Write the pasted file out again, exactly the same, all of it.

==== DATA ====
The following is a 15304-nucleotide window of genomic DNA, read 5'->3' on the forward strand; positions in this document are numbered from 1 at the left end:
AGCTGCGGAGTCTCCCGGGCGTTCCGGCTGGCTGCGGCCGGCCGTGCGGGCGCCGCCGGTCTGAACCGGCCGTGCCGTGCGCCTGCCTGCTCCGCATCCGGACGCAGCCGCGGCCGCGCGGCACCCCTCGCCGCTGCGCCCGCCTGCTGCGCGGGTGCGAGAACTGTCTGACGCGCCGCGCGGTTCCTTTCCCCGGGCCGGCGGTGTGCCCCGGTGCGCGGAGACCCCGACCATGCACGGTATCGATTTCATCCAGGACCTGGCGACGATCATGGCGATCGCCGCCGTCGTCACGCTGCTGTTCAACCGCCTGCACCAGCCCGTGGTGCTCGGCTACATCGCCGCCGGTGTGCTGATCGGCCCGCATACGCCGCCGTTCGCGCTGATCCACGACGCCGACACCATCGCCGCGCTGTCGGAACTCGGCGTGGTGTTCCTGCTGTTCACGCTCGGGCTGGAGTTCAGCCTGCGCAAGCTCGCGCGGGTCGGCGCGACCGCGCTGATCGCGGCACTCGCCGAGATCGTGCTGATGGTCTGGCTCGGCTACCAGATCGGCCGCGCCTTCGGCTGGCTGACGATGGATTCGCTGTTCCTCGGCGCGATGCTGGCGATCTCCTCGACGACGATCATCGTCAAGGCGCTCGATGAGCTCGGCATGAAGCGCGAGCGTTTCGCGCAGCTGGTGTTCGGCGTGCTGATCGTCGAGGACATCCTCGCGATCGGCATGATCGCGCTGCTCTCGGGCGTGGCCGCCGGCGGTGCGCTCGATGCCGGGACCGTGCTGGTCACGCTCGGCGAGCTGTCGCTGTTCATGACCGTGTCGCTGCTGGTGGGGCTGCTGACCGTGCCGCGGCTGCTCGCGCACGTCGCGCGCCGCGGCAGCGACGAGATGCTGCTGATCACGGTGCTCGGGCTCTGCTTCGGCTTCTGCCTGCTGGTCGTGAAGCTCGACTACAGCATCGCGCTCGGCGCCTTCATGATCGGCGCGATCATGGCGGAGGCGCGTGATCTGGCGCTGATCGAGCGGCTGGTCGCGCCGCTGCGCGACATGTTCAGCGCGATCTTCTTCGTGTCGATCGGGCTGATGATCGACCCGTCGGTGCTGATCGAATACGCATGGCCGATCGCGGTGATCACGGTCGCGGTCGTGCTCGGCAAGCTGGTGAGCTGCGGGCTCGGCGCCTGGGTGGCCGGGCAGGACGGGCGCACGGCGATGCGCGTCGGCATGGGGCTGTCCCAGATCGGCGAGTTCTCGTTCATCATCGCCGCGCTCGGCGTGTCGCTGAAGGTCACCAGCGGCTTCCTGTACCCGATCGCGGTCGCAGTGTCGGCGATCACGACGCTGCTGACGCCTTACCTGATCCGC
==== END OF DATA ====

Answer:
The following is a 15304-nucleotide window of genomic DNA, read 5'->3' on the forward strand; positions in this document are numbered from 1 at the left end:
AGCTGCGGAGTCTCCCGGGCGTTCCGGCTGGCTGCGGCCGGCCGTGCGGGCGCCGCCGGTCTGAACCGGCCGTGCCGTGCGCCTGCCTGCTCCGCATCCGGACGCAGCCGCGGCCGCGCGGCACCCCTCGCCGCTGCGCCCGCCTGCTGCGCGGGTGCGAGAACTGTCTGACGCGCCGCGCGGTTCCTTTCCCCGGGCCGGCGGTGTGCCCCGGTGCGCGGAGACCCCGACCATGCACGGTATCGATTTCATCCAGGACCTGGCGACGATCATGGCGATCGCCGCCGTCGTCACGCTGCTGTTCAACCGCCTGCACCAGCCCGTGGTGCTCGGCTACATCGCCGCCGGTGTGCTGATCGGCCCGCATACGCCGCCGTTCGCGCTGATCCACGACGCCGACACCATCGCCGCGCTGTCGGAACTCGGCGTGGTGTTCCTGCTGTTCACGCTCGGGCTGGAGTTCAGCCTGCGCAAGCTCGCGCGGGTCGGCGCGACCGCGCTGATCGCGGCACTCGCCGAGATCGTGCTGATGGTCTGGCTCGGCTACCAGATCGGCCGCGCCTTCGGCTGGCTGACGATGGATTCGCTGTTCCTCGGCGCGATGCTGGCGATCTCCTCGACGACGATCATCGTCAAGGCGCTCGATGAGCTCGGCATGAAGCGCGAGCGTTTCGCGCAGCTGGTGTTCGGCGTGCTGATCGTCGAGGACATCCTCGCGATCGGCATGATCGCGCTGCTCTCGGGCGTGGCCGCCGGCGGTGCGCTCGATGCCGGGACCGTGCTGGTCACGCTCGGCGAGCTGTCGCTGTTCATGACCGTGTCGCTGCTGGTGGGGCTGCTGACCGTGCCGCGGCTGCTCGCGCACGTCGCGCGCCGCGGCAGCGACGAGATGCTGCTGATCACGGTGCTCGGGCTCTGCTTCGGCTTCTGCCTGCTGGTCGTGAAGCTCGACTACAGCATCGCGCTCGGCGCCTTCATGATCGGCGCGATCATGGCGGAGGCGCGTGATCTGGCGCTGATCGAGCGGCTGGTCGCGCCGCTGCGCGACATGTTCAGCGCGATCTTCTTCGTGTCGATCGGGCTGATGATCGACCCGTCGGTGCTGATCGAATACGCATGGCCGATCGCGGTGATCACGGTCGCGGTCGTGCTCGGCAAGCTGGTGAGCTGCGGGCTCGGCGCCTGGGTGGCCGGGCAGGACGGGCGCACGGCGATGCGCGTCGGCATGGGGCTGTCCCAGATCGGCGAGTTCTCGTTCATCATCGCCGCGCTCGGCGTGTCGCTGAAGGTCACCAGCGGCTTCCTGTACCCGATCGCGGTCGCAGTGTCGGCGATCACGACGCTGCTGACGCCTTACCTGATCCGC